During the winter of 1907 and 1908, Hasselborg found a shed over on Douglas Island on Lawson Creek and built a 25-foot boat with an eight foot cabin and a small forward berth. The Ebba, named after his youngest sister, had a 7.6 horsepower engine, and would become his first real home in Alaska. He continued to work for Alexander through 1912, exploring and hunting in places as far north as Yakutat and Prince William Sound, also taking detailed notes on weather, his travel routes and wildlife observations. Then, during the summer of 1912, while hunting on the Bartlett River in the Glacier Bay area, he was mauled by a very large brown bear. The bear’s teeth had pulled a tendon several inches out and ripped loose a chunk of flesh in his right arm. It looked for a time like he might lose the use of that arm, but it began to get better and Merriam requested that he restart his hunting activities. He decided not to do so, at least for the present, and began building a small house over on Douglas Island. By the end of the year he had built a three room house with a shop.
Hasselborg’s luck seemed to change in 1914 when some of the gold mines began having serious trouble. Then a man who had promised to buy the Ebba backed out. This left him extremely short of cash. Several sportsmen who had hired him as a guide canceled at the last moment. In 1915 he finished his new launch, the Bulldogg and began to roam again. He made a 200 mile-round trip to the southernmost tip of the Southeast Alaska panhandle buying furs. Merriam had called him and asked him to get as many bear specimens as he could find. When he returned, Hasselborg decided to go back out to Mole Harbor, live on the Bulldogg, and hunt from there. While there, he cleared a site for a garden on the north side of Mole River. If he had any doubts about moving to Mole Harbor, a major disaster at the Treadmill mines made up his mind. On April 21, 1917, millions of gallons of sea water burst into the mines from the Gastineau Channel. Three of the mines were destroyed, but no one was killed. By the end of the year, Douglas and Treadwell became virtual ghost towns and Juneau was in one of the worst economic slumps in its 37-year history.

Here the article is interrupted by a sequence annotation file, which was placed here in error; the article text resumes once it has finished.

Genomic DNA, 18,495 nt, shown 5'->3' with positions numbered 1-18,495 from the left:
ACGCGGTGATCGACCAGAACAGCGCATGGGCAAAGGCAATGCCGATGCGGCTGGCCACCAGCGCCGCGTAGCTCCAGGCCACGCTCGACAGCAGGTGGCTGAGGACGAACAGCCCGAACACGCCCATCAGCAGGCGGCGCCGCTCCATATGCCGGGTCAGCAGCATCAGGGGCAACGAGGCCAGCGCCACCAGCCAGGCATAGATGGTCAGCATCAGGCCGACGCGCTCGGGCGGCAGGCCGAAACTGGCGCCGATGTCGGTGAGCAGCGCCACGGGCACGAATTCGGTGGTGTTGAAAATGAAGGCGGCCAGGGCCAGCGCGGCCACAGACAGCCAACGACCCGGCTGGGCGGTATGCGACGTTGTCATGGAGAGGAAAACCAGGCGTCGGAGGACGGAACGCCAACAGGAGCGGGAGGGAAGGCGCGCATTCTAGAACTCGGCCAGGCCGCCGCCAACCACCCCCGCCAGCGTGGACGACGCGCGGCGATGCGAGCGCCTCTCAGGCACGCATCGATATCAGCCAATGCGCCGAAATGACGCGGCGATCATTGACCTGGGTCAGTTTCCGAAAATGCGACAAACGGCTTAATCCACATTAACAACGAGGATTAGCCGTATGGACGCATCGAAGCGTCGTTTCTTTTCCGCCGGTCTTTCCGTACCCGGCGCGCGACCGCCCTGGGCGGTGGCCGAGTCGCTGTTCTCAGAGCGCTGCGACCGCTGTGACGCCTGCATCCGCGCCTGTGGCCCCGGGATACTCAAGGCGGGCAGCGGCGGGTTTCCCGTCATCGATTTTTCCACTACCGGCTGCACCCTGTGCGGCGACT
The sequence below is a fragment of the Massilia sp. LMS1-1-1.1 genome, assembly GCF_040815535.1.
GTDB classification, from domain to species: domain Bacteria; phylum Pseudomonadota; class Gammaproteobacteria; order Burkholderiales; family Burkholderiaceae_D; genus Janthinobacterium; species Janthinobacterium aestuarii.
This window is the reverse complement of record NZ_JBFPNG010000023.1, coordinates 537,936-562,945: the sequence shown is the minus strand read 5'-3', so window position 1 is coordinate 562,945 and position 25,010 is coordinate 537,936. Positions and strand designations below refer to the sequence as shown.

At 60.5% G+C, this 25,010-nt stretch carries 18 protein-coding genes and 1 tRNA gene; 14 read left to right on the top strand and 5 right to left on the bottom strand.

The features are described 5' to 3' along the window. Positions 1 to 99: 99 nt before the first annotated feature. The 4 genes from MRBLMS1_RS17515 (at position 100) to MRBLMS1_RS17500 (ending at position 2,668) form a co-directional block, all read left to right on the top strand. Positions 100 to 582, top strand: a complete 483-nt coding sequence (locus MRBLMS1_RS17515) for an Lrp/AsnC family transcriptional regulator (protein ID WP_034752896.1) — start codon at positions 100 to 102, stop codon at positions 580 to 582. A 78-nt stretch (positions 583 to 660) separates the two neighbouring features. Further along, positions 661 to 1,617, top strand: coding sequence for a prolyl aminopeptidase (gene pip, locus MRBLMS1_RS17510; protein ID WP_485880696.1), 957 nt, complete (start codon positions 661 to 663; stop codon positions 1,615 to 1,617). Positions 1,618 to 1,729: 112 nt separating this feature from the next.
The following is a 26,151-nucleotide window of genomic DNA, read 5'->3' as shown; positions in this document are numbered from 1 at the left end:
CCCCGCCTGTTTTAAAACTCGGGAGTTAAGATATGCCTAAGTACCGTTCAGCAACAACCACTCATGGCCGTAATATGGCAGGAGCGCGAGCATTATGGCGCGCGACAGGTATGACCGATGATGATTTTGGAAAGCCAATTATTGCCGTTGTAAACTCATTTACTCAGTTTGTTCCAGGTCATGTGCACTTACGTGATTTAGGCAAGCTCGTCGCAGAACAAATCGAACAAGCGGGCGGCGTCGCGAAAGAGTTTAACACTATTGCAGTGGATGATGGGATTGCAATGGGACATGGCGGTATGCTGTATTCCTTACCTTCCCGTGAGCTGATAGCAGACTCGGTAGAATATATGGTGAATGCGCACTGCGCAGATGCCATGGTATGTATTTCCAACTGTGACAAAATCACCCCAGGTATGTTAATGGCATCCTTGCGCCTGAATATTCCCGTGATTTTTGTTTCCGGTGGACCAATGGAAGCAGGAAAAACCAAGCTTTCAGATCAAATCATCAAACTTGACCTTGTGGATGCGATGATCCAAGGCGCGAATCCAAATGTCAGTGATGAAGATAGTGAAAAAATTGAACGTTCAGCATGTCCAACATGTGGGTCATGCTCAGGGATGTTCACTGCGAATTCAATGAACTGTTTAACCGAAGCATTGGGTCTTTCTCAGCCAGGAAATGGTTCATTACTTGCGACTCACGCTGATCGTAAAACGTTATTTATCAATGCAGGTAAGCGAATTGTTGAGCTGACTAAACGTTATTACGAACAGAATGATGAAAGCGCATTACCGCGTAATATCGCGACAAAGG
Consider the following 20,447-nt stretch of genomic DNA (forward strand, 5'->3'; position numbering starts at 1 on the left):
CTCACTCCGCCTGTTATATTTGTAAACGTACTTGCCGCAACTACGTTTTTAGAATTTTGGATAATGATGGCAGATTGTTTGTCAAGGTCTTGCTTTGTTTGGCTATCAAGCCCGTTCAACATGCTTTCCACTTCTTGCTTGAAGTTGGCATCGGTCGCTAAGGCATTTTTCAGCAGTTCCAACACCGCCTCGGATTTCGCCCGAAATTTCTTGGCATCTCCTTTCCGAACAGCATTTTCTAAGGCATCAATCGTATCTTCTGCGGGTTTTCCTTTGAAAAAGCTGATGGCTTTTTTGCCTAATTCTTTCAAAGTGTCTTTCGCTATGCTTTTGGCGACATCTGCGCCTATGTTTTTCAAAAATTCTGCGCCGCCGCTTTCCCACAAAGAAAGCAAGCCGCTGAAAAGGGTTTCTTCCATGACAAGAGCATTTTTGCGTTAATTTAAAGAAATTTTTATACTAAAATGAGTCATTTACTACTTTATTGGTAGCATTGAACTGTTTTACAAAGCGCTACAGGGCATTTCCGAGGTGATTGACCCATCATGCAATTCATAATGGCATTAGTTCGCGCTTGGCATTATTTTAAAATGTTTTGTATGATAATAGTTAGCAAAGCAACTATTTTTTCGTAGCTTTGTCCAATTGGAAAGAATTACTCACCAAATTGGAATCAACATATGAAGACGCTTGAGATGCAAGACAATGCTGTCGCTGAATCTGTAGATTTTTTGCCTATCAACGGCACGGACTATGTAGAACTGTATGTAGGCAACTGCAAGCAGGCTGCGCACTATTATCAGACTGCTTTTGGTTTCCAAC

Hasselborg sold his Douglas Island home for $150, taking a significant loss. He immediately marked out a homestead on the Mole Harbor/Mole River property. Before long he was planting his first garden at Mole Harbor. By October he had harvested a bumper crop of vegetables and was full of plans for the future.
Not long after that he built a cabin on the river, late one night, in the middle of the first big snowstorm, he was awakened by something shaking his cabin. At first he thought it was an earthquake, but when he heard glass breaking, he got up and looked downstairs. A bear was trying to climb in through the window; its front paws were on the sill and its head was already inside when it suddenly drew back and disappeared. Hasselborg grabbed his rifle and rushed to the window. Even through falling snow, the moon was so bright he could see the bear standing about 80 yards away. Quickly he aimed and fired, and the bear became a still, dark mound wrapped in whiteness.
For years afterwards, he made a point of saying that he shot his last bear that night. It was only rubbing its back against his cabin, he said, that’s what woke him up. Also, he had become disgusted with Merriam; he had recently read one of Merriam’s scientific papers and believed that some of the data may have been faked. Merriam had put a bounty on brown bears of $40/skull and the bears were being killed at a high rate. Allen was concerned that they might kill off all the bears.
He was through with Merriam and through with killing bears. He would keep guiding bear hunters to make money, but he wouldn’t shoot any himself, and he would try to get along with those around his place. No one would be allowed to hunt them; Mole Harbor would become a sanctuary for bears, he decided.
• This was part two of a multi-part series. Part one ran Sunday, Feb. 10 and part three will run Sunday, Feb. 24.
1. Bear Man of Admiralty island by John R. Howe
2. Expeditions: In fortress of the Bear by Terry Wieland
3. Papers of Allen E. Hasselborg, 1899-1955 by Alaska State Library, Historical Collections
4. The Wild Grizzlies of Admiralty Island by John Holzworth